If you’re just getting started in a niche and haven’t had any clients yet, you can still get testimonials from colleagues, bosses and professors you’ve had in the past.

For example, below is a testimonial I received from a past web design client. It doesn’t mention anything about web design, meaning I could use it to find work as a copywriter or an SEO or whatever else:

“Niall works with complete transparency and is a dogged problem solver. I wish everyone I hired had his work ethic. He is simply one of the best people I’ve worked with in ANY industry.”

Another tip: don’t be afraid to edit the testimonials you receive.

The one I just quoted you was actually much longer initially. Here it is as originally sent by the client:

Niall Doherty has all the qualities you’d expect in a top-notch web developer: good at clarifying requirements, reliable, and provides quick turn around. But there are two traits that really make him stand out. The first is his integrity. With other contractors I have found myself bewildered by how they spent their time. Niall, on the other hand, works with complete transparency. If you run an online business and need someone to help you with the financial back-end (as I do), you won’t find anyone on the net more trustworthy. The second is that Niall is a dogged problem solver. My business keeps me busy, so it’s vital I hire people who make my life easier, not harder. When I wanted to switch to Office Auto Pilot, we ran into snags regarding the compatibility of some of the plug-ins I was already using. Niall chased each and every one of them down and laid out a plan for resolving them–all within a couple of weeks. I wish everyone I hired had his work ethic. He is simply one of the best people I’ve worked with in ANY industry.

That’s waaaaaaay too long to post in my Upwork profile. Prospective clients are never going to read the whole thing.

So I trimmed it down.

Of course, you need to be careful not to change the essence of a testimonial when you edit it. Your goal when editing should be to trim and clarify, not to misrepresent the person who wrote the original text.

If in doubt, send the modified testimonial to the person who gave it, telling them you made some edits, and asking if they’re okay with them.

Last tip here, also related to lengthy testimonials: break them up and quote them separately in your overview. This gives the impression that they came from multiple clients.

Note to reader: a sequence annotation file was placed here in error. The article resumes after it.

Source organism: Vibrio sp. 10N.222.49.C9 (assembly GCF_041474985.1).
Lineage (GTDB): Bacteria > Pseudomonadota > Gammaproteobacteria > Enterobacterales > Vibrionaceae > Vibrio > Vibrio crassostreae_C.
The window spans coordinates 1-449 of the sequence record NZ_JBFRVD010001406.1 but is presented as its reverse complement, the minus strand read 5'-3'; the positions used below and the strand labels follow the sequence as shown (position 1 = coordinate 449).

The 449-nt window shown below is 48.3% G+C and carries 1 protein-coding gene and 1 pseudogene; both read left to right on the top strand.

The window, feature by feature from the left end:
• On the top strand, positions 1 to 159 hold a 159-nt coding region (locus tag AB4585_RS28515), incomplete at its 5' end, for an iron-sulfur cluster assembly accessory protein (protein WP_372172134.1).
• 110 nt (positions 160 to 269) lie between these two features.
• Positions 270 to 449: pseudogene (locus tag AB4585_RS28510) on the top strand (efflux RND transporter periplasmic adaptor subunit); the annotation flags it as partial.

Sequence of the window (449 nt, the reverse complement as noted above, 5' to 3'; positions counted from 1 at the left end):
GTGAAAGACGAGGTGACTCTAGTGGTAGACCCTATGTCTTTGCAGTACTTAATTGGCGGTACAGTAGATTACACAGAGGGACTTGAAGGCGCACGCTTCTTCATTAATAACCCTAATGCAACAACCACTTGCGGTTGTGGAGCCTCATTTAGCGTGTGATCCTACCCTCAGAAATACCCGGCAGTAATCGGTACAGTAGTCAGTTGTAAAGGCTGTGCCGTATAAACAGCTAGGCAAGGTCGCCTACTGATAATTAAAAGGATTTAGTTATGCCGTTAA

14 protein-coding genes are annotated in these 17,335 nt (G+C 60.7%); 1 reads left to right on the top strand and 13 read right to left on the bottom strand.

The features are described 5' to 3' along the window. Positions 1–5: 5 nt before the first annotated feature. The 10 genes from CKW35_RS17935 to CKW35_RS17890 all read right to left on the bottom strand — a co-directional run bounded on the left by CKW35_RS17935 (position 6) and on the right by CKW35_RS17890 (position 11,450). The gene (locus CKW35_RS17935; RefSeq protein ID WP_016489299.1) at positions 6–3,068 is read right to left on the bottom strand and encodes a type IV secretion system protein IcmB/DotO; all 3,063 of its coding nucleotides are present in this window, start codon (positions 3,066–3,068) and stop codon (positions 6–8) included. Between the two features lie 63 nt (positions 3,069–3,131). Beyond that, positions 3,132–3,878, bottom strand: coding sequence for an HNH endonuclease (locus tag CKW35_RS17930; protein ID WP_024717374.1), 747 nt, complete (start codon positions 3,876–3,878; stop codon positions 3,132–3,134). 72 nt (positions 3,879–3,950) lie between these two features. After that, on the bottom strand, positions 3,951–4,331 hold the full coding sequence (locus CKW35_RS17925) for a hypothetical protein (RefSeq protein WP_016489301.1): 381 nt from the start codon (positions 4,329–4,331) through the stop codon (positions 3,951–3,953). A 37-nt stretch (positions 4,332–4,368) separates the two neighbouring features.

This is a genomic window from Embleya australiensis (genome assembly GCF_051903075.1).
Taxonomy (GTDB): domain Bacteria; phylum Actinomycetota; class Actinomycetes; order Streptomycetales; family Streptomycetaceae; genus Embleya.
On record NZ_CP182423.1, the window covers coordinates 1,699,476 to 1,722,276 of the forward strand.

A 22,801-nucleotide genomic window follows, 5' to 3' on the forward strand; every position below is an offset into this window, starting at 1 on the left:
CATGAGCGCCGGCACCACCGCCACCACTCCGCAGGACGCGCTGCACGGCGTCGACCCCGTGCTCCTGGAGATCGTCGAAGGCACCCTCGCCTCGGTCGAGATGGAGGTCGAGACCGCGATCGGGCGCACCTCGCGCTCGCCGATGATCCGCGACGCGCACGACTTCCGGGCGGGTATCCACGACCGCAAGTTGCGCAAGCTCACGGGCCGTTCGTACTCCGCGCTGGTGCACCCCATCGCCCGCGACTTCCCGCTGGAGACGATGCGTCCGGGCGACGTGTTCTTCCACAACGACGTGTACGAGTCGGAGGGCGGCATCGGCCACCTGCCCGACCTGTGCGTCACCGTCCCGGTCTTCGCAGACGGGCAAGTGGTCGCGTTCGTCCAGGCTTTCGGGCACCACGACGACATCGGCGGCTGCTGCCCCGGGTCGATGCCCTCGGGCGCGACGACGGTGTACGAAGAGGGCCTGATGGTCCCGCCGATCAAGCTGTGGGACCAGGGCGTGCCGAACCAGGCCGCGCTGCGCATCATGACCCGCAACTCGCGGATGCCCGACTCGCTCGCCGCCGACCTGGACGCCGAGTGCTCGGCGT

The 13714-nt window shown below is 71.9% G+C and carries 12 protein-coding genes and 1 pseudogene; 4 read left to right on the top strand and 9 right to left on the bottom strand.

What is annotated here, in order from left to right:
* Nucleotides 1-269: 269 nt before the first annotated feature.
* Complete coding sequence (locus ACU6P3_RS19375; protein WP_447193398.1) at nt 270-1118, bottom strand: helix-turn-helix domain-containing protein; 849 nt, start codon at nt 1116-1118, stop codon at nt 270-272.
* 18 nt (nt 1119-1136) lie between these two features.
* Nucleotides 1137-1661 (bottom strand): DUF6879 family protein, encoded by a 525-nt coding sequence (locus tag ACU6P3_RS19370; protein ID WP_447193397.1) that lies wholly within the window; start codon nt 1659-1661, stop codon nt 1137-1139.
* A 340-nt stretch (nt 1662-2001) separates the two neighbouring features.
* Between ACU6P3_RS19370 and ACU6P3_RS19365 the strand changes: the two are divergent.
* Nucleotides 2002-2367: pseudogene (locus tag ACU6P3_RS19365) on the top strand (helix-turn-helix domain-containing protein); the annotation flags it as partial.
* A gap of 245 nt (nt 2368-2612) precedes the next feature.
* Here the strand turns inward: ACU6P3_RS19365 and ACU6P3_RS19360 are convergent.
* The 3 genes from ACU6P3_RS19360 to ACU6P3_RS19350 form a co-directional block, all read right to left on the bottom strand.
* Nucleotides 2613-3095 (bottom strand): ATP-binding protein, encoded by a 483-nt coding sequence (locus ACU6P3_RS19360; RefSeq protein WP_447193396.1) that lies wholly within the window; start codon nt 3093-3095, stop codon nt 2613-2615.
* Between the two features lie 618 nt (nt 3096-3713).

For example, I can make two testimonials out of that wall of text quoted above:

“Niall works with complete transparency and is a dogged problem solver. I wish everyone I hired had his work ethic. He is simply one of the best people I’ve worked with in ANY industry.”

“Niall has all the qualities you’d expect in a top-notch web developer: good at clarifying requirements, reliable, and provides quick turn around.”

2-3 short testimonials like that work great on your profile.

4. Write A Client-Focused Overview

Here’s an example of an overview that is NOT client-focused:

Upwork profile: not client focused

A quick way to tell if your overview is client-focused or not is to count up how many times you use the words I, ME and MY versus the words YOU and YOUR.

In the above example, Samantha uses I-ME-MY seven times and doesn’t use YOU-YOUR at all.

Do you see the problem there?

As a client, I’d look at a profile like that and say to myself,

“Okay, you sound great Samantha. But what can you do for me?

Ultimately, everyone wants to know what’s in it for them, and clients checking out your profile on Upwork are no exception.

With that in mind, make sure that your overview clearly communicates what you can do for the client, what problems you can solve for them, how you can save them more time and make them more money.

Those are the things clients care about.

Here’s an example of someone with an excellent, client-focused overview:

Upwork profile: client focused

This guy uses some variation of the word YOU seven times before he drops an I or a MY in his overview.

That’s the way to do it!

Note that he also uses a strong call to action at the end, which we’ll talk about more in a bit.

(Note: this guy is a copywriter. They usually have the best profiles on Upwork, as you’d expect from people who are in the business of persuasion. You can learn quite a lot by studying how the best-rated copywriters on there market themselves.)

5. Emphasize Benefits Before Features

If you build websites, you have to be aware that your clients don’t actually want a website.

Well, they do, but only as a means to an end, only as a feature that will bring them some benefit.

What is that end? What is that benefit?

What do they ultimately want?

If we assume that your client is a small business, their website is simply a way for them to do one or all of the following:

  • Generate more leads
  • Make more sales
  • Save time

That’s pretty much it.

And the same is true no matter what service you’re offering.

For example, if you’re an SEO writer, understand that your clients want high-quality articles that will bring them qualified traffic, which they can then monetize.

That’s the ultimate benefit they will receive.

One of the key things to communicate in your profile then is that you understand what the client ultimately wants, and that you can help them get it.

The aforementioned copywriter does a great job of communicating this:

Upwork profile: benefits

  • “boost your sales”
  • “cement your reputation”
  • “persuades your customers to buy.”

Those are all benefits the client can expect from working with this freelancer.